Dealing With Your Parents’ Divorce as an Adult

Divorce is rarely an easy thing for the children, no matter their age. While those still living at home often have to deal with being ferried between parents and at times living with a new stepparent, dealing with the dissolving of your parents’ marriage as an adult is not easy either. There are at least five things you should do as an adult if your mom and dad get divorced.

Avoid Being Caught in the Middle

As an adult, your relationship with your parents is likely different from your childhood relationship with them. You may have become more of a friend or confidant rather than just their child. Because of this, it can be easy to get caught in the middle. One or both parents may try to complain to you about the other one. You may feel like you have to take sides. They may even try to use you as someone who relays messages to the other parent. With the exception of abuse or other related issues, you will likely want to try to maintain a healthy relationship with both parents. This means letting both of them know that you are not going to listen to them badmouthing the other one as well as telling them that you are not taking sides.

Set Boundaries

Boundaries may include the sort of things they can discuss with you. For example, you may want to hear about how your mother is having a great time dating a new guy, but you want her to keep the intimate details to herself. Boundaries may also include the amount of help you will provide. Maybe you are willing to teach Dad how to iron his work shirts, but you expect him to start doing it on his own after a few days.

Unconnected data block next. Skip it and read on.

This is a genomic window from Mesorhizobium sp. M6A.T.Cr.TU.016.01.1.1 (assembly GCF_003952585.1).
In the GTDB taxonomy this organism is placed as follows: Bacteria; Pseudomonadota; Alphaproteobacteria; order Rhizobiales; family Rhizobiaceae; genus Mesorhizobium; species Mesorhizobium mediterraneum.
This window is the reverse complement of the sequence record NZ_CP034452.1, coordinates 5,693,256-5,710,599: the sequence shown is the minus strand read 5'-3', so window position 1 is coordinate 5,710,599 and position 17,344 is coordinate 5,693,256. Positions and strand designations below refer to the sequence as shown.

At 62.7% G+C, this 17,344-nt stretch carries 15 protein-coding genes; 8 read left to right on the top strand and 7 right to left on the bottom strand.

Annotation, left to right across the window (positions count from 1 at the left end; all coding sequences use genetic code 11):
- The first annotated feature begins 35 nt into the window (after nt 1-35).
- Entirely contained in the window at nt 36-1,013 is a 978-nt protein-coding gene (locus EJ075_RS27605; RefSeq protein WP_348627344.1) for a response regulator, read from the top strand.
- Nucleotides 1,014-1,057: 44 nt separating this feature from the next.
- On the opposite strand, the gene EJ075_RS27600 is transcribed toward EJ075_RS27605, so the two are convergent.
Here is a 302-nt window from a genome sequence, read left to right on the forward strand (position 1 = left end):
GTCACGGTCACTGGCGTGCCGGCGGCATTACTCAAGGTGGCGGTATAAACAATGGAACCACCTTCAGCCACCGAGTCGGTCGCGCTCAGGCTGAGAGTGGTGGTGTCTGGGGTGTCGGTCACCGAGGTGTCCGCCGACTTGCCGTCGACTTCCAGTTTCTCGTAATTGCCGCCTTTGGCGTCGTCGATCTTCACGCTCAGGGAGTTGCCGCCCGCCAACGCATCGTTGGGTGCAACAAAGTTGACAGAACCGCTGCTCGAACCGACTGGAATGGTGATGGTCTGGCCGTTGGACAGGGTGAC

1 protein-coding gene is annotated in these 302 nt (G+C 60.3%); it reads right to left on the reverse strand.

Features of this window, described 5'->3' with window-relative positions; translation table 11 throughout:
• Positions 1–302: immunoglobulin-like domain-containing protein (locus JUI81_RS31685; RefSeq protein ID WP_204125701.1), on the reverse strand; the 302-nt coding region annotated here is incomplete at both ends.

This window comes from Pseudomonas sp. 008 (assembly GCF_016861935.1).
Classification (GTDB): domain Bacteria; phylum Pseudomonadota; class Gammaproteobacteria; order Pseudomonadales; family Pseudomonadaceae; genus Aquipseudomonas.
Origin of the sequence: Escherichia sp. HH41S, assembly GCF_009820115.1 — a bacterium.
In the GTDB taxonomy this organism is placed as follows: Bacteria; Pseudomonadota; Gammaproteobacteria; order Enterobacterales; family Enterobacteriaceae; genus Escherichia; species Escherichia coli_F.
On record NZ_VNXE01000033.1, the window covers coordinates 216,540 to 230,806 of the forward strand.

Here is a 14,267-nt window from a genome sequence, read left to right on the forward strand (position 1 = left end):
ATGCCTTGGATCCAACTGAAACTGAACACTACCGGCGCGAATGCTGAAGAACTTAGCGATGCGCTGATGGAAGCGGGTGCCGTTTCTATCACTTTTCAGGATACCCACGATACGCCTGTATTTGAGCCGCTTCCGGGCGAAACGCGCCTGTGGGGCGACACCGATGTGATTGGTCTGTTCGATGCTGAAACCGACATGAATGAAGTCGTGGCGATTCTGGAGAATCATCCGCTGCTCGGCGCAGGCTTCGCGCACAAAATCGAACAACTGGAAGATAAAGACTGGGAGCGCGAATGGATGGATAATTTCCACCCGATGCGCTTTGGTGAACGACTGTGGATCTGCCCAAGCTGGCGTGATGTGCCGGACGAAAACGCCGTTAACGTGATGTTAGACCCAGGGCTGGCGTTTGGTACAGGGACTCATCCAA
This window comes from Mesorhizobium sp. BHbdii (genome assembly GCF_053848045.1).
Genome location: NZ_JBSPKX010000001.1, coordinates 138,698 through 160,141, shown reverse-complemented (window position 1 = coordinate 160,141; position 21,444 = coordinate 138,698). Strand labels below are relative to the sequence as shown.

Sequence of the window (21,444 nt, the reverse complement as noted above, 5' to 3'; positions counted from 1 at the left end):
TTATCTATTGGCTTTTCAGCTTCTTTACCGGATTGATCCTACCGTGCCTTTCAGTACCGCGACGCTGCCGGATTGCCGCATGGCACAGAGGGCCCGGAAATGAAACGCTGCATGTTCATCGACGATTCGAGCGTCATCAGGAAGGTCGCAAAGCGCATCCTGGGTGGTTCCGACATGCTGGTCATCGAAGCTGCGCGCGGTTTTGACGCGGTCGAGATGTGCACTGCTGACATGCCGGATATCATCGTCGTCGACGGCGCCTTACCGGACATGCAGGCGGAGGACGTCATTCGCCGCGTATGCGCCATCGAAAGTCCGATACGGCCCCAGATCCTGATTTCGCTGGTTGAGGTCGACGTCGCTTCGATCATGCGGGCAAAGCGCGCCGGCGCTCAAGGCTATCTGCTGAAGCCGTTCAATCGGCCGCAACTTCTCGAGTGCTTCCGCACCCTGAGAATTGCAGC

Focus on Your Own Life

One of the most important reasons you need to set boundaries is that you need to continue to live your own life. While one or both of your parents may need your support, you should not allow them to make you feel like you should drop your whole life to comfort them or to provide support. Continue to go to work, school, or your other regular activities. Take care of your own family. If you have children, you may need to comfort them, especially if they are close to both grandparents.

Never Make Assumptions About Your Own Relationships

Whether you are married, dating someone, or not in a relationship at all, experiencing your parents getting divorced after twenty years, thirty years, or even longer, can cause you to question romantic relationships in general. Just because your parents got divorced does not mean that it will happen to you. While you may not want to jump right into a serious relationship, you should not avoid finding love either. Take your time, if needed, but when the time is right, don’t avoid marriage simply because you are afraid it will end in divorce.

Seek Help If Needed

Whether you saw the divorce coming for several years or it seemed to come out of nowhere, you may need to see a counselor or other professional to deal with the feelings created by your parents’ separation. Even if you do not feel like you need to see a professional, it may help to talk to a friend, especially if you have a friend who has dealt with a similar situation. Don’t be afraid to express your anger or disbelief. Sometimes, all you need is to get those feelings out in the open.

Of course, these are just a few of the things you can do to help yourself deal with your parents’ divorce better as an adult. Every situation is different, and you may find that some of these steps are unnecessary or unrealistic. For example, if one parent needs added physical support, you may need to move back in with that parent, which may cause you to at least appear to be taking sides.

If you have questions about a New Jersey divorce or family law issue, call the Law Offices of Peter Van Aulen at (201) 845-7400 for a free consultation.



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